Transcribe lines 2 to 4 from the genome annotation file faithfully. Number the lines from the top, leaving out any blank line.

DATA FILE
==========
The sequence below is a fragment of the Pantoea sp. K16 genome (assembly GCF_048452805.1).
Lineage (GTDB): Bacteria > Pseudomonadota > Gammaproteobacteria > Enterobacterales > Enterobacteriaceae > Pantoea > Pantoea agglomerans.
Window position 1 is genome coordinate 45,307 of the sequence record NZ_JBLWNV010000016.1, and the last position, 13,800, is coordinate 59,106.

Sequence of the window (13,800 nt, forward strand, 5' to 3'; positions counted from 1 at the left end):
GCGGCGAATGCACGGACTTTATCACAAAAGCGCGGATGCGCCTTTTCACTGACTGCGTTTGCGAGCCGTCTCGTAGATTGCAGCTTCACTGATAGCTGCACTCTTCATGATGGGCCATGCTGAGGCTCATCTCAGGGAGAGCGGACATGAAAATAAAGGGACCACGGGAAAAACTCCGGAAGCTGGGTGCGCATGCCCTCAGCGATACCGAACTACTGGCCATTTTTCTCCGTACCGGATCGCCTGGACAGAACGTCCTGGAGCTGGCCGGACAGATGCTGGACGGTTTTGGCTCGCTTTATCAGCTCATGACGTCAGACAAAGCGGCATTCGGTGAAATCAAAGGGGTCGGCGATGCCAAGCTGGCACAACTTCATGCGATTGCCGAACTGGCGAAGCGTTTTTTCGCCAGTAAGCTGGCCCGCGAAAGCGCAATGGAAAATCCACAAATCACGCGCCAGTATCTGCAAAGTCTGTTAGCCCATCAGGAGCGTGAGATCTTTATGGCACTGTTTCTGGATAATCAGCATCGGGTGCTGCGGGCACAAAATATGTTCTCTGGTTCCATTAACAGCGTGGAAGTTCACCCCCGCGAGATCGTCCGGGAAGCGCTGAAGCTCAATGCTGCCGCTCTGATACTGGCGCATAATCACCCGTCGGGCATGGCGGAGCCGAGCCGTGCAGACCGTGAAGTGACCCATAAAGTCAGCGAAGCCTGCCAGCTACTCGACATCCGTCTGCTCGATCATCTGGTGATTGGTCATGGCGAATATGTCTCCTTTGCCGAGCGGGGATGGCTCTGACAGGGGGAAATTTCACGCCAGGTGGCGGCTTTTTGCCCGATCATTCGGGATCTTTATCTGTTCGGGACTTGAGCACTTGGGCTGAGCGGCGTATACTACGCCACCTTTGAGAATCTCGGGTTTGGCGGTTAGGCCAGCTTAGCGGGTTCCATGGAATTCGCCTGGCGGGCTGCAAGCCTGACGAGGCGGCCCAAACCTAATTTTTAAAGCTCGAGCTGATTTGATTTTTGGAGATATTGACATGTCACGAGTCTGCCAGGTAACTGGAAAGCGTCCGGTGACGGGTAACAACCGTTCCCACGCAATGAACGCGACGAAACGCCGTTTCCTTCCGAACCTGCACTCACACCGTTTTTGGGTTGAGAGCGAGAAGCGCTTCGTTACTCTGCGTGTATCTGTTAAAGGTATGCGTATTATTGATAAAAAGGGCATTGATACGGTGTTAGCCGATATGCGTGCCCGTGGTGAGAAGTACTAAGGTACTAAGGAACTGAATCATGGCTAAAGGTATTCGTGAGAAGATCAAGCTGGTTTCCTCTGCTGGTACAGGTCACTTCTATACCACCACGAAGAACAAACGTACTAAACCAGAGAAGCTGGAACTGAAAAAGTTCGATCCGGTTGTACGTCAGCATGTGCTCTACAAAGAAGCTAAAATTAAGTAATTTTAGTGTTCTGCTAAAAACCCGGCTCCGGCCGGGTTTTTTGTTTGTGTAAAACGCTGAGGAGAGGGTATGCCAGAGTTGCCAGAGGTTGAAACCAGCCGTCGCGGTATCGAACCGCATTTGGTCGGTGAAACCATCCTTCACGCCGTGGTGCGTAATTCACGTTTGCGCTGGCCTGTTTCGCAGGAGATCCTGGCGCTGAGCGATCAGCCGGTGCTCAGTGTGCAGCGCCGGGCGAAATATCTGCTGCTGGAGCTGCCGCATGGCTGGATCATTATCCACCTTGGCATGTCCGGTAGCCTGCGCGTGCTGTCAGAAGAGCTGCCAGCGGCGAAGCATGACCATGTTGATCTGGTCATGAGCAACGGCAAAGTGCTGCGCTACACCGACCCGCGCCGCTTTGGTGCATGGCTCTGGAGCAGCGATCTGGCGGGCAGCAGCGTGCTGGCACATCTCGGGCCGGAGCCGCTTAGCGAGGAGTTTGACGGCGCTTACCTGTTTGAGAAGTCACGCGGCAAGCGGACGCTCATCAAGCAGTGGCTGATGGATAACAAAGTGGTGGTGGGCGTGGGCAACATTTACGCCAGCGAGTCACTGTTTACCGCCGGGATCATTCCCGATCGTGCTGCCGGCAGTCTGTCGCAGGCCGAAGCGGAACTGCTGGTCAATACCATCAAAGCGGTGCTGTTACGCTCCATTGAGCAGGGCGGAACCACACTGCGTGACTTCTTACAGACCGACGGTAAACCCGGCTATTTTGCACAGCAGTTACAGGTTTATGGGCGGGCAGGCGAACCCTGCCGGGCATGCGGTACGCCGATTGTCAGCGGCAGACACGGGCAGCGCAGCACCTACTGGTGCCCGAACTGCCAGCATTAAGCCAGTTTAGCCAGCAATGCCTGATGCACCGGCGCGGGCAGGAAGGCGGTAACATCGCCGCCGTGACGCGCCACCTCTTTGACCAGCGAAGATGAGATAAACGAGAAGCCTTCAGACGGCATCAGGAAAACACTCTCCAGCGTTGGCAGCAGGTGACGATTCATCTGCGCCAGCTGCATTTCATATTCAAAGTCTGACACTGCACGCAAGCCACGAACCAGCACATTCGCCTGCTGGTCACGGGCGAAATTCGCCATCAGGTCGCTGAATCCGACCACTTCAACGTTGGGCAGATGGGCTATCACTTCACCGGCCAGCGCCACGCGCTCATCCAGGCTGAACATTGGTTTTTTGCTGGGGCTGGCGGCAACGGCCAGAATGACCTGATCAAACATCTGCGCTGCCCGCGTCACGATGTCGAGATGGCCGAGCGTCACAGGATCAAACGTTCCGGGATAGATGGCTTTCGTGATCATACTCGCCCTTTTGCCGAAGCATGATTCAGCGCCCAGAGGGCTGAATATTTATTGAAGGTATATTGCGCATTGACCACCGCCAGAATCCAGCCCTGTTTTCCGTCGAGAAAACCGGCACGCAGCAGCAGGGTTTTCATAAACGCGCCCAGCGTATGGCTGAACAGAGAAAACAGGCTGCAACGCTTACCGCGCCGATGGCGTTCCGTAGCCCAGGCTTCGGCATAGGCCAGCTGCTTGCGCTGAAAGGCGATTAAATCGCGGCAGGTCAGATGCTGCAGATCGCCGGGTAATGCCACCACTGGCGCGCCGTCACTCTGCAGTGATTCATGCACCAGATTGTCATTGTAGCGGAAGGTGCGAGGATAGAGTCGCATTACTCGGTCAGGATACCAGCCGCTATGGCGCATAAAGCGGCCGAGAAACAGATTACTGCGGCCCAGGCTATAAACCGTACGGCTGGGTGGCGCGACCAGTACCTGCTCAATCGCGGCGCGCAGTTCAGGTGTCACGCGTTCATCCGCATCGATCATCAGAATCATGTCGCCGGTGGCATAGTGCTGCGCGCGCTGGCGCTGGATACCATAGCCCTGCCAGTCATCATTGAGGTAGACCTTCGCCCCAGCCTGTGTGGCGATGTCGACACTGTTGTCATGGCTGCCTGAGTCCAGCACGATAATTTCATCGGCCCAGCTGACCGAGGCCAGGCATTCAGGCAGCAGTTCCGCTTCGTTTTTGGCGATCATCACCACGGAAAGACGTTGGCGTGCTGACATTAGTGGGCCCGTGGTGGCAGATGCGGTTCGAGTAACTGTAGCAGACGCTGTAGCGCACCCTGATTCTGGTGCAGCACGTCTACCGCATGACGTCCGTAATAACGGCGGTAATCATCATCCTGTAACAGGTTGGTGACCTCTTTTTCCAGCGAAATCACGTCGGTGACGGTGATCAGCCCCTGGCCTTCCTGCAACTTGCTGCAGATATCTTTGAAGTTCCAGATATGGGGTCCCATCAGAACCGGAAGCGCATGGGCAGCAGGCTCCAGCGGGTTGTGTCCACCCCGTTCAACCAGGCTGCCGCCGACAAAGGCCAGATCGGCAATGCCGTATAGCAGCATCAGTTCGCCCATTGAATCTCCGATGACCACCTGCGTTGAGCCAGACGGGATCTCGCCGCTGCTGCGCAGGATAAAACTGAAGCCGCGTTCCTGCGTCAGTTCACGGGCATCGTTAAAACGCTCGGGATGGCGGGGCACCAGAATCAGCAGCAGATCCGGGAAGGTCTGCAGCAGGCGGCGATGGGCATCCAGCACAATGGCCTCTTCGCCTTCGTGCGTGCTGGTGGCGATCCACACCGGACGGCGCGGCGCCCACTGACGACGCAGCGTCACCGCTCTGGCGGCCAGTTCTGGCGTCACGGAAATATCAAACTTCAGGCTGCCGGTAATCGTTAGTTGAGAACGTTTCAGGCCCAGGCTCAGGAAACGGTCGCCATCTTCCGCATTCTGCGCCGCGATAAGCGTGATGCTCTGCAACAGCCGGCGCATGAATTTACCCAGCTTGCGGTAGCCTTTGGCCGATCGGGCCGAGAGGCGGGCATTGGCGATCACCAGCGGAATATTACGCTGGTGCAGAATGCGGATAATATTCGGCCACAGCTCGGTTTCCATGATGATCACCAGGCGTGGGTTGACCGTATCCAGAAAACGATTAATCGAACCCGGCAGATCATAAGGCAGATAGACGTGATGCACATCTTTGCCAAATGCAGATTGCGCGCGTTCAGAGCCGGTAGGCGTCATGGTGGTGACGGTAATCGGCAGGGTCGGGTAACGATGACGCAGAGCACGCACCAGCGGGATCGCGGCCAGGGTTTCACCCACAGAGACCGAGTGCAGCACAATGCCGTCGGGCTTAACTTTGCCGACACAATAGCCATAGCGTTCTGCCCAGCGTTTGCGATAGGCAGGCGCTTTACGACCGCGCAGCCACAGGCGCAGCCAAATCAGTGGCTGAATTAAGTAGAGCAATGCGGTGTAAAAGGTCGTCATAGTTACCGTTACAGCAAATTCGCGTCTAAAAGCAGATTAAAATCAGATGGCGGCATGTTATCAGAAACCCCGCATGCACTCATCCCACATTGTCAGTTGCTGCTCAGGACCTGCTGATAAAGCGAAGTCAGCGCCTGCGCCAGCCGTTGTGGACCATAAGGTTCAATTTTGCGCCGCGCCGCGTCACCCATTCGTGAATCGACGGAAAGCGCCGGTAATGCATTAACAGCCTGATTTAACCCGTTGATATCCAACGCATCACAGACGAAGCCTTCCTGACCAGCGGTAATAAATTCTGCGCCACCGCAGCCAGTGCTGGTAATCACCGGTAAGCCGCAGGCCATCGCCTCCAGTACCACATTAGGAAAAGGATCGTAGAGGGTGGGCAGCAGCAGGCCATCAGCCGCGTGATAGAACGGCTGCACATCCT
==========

Lineage (GTDB): Bacteria > Pseudomonadota > Gammaproteobacteria > Enterobacterales > Enterobacteriaceae > Pantoea > Pantoea agglomerans.
Window position 1 is genome coordinate 45,307 of the sequence record NZ_JBLWNV010000016.1, and the last position, 13,800, is coordinate 59,106.

Sequence of the window (13,800 nt, forward strand, 5' to 3'; positions counted from 1 at the left end):